Buying A Home With A Septic Tank: 6 Important Things For First-Timers To Know

Buying a new home is complicated enough, but if you've never dealt with a septic system, it can be even more confusing. Especially if you've lived in urban areas with public water and waste facilities, you may even be a skeptic of septics. Don't let it keep you from the home of your dreams, though, because a little knowledge goes a long way as a homeowner, and septic systems, when taken care of, shouldn't be a problem.

1. The Septic System May Require A Separate Inspection

Depending on your local laws, any home you're thinking of buying may need a separate inspection just for the septic system. Since no lender wants you to borrow money for a home that could require a lot of money in repairs and no town will tolerate septic system short-cuts, someone will have to check it out in depth. Ask your realtor about the specific regulations applicable to your area.

2. The Way They Work Is Fairly Simple

Septic systems are not complicated, but each element of operation is essential to proper function. You should be aware of how they work so you have a better understanding of what can possibly go wrong and what symptoms of problems might be.

An underground tank sits below your home, connected by pipes to the outgoing flow of wastewater. Within this tank, solids will sink to the bottom, eventually needing removal by a professional, and the liquid will seep out (via underground channels) into a designated area, called the drainfield. So when a toilet is flushed or a sink drains inside your new home, both solids and liquids will hit the tank and then be separated accordingly.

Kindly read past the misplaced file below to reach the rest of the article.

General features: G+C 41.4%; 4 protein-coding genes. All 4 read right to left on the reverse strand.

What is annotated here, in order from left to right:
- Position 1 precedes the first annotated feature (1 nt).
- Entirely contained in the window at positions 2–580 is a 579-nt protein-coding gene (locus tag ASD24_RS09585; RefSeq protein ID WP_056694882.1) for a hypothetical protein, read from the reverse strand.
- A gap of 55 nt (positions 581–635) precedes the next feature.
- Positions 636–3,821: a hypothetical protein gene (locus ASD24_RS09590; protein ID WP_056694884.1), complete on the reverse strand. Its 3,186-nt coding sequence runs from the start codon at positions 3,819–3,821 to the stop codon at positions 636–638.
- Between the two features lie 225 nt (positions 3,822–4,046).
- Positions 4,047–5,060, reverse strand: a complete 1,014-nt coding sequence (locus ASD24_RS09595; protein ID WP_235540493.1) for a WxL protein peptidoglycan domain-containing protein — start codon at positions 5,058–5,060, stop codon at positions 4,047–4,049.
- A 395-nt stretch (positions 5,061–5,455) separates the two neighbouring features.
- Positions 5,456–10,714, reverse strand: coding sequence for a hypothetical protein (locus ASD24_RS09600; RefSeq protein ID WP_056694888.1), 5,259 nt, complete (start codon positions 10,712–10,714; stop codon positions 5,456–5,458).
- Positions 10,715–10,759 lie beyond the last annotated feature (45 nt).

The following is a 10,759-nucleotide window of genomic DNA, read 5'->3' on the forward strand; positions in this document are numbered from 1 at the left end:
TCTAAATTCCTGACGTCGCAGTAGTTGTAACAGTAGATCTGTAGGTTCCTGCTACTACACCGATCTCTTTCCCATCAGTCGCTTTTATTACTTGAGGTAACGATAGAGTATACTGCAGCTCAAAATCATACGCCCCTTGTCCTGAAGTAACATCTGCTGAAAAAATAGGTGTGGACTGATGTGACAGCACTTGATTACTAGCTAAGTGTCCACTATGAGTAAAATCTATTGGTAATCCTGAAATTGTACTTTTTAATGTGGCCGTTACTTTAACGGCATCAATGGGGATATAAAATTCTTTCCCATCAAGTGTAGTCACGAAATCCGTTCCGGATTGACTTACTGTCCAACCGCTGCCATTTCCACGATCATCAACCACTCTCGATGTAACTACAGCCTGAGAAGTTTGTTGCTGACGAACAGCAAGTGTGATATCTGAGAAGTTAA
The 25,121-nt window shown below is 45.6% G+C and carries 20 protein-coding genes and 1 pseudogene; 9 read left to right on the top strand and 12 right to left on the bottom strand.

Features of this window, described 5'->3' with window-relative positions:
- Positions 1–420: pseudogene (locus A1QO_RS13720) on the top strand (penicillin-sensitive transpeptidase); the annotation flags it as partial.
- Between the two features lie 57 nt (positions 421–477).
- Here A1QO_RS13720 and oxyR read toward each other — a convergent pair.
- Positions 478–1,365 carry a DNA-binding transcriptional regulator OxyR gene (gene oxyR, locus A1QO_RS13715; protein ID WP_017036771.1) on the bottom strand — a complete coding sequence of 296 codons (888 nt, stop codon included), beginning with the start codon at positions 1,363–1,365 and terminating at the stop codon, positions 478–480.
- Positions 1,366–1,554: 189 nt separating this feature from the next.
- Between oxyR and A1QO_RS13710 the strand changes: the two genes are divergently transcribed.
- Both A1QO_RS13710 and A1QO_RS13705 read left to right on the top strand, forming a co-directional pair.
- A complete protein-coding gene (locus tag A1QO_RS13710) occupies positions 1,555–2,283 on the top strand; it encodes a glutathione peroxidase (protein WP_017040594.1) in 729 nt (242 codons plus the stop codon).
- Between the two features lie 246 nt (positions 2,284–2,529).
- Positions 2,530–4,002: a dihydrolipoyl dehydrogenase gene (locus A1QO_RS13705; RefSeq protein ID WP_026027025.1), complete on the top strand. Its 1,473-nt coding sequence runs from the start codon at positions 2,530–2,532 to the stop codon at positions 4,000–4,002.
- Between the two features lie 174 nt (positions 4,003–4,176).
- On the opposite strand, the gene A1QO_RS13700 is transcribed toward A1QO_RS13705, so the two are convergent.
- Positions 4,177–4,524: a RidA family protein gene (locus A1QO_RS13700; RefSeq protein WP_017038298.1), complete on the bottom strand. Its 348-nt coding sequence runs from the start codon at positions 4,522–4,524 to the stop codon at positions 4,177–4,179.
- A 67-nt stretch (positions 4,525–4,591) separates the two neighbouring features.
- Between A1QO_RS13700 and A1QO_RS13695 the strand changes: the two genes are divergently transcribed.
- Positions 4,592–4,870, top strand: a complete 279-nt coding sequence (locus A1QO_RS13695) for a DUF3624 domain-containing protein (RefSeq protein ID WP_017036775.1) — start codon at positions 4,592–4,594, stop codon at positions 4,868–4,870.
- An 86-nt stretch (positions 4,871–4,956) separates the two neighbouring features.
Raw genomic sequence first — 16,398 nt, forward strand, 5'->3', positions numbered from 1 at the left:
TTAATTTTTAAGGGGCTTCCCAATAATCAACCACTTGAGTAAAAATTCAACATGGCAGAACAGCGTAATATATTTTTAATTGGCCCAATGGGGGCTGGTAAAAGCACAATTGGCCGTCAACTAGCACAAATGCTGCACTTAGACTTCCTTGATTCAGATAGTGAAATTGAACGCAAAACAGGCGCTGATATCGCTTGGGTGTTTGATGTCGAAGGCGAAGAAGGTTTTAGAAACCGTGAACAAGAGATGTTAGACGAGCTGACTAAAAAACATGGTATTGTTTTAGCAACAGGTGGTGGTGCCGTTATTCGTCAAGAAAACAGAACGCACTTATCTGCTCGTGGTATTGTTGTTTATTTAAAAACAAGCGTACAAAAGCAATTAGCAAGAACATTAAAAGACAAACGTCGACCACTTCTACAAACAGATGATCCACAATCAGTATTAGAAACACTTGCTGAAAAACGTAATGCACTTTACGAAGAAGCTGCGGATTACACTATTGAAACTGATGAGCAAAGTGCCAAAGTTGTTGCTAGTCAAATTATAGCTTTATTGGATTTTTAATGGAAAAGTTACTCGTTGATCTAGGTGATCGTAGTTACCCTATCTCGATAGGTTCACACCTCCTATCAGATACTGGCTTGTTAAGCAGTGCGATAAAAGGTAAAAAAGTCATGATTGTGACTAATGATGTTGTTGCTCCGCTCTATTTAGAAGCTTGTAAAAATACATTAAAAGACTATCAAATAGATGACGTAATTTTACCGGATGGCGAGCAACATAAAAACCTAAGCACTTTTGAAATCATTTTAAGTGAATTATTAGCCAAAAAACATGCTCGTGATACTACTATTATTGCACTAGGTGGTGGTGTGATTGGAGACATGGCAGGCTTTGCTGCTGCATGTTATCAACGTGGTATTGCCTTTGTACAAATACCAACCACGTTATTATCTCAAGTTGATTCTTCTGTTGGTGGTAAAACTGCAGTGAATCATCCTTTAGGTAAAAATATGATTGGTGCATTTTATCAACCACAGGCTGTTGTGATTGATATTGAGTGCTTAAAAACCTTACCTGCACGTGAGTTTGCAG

3. Your Potable Water Is In No Way At Risk

There being a drainfield in your yard doesn't mean your family's potable water is at risk of contamination. The water well should be a certain distance from the field, and you can have that checked during the inspection.

4. As A Homeowner, Septic System Care And Monitoring Are Essential

While you don't have to really get your hands dirty as a homeowner, septic systems do require consistent care and observation. Be careful what anyone flushes or rinses down the drains to avoid clogs, and don't apply any DIY septic cleaner that isn't approved by a professional plumber. Harsh chemicals can threaten the helpful bacteria that live in the system (and actually consume the sludgy waste).

Watch your system for the signs of stress or strain that may indicate you have a serious, up-and-coming problem:

  • Clogged toilets and/or slow drains.
  • A growing stench in the yard, especially around the drainfield area.
  • Water pooling above the septic system.
  • Tree roots creeping too close to the tank.
  • Any unusual activity with your plumbing.

5. A Septic Tank Cleaning Service Should Be Hired

Your tank will require cleaning at regular intervals which will depend on the size of your field and tank and the water usage of your household. Most likely, for preventative maintenance, a service such as John Manning Plumbing should come clean the tank every couple of years; however, if you notice anything out of the ordinary or indications of a problem, contact a plumber long before scheduled maintenance. They'll inspect, diagnose, and solve your issue so it doesn't evolve into something major.

6. Your Grass May Be Greener!

The old saying, "The grass is always greener on the other side of the fence," may not actually apply to you when you have a septic system. That's because liquid waste from the tank seeps out into the ground, fertilizing the area, albeit from a buried location. For some, this may mean having a richer, lusher lawn. Be on the lookout, though, for the grass immediately above the septic bed appearing too much greener and fuller than the rest of your yard, as this could indicate you have a leak brewing.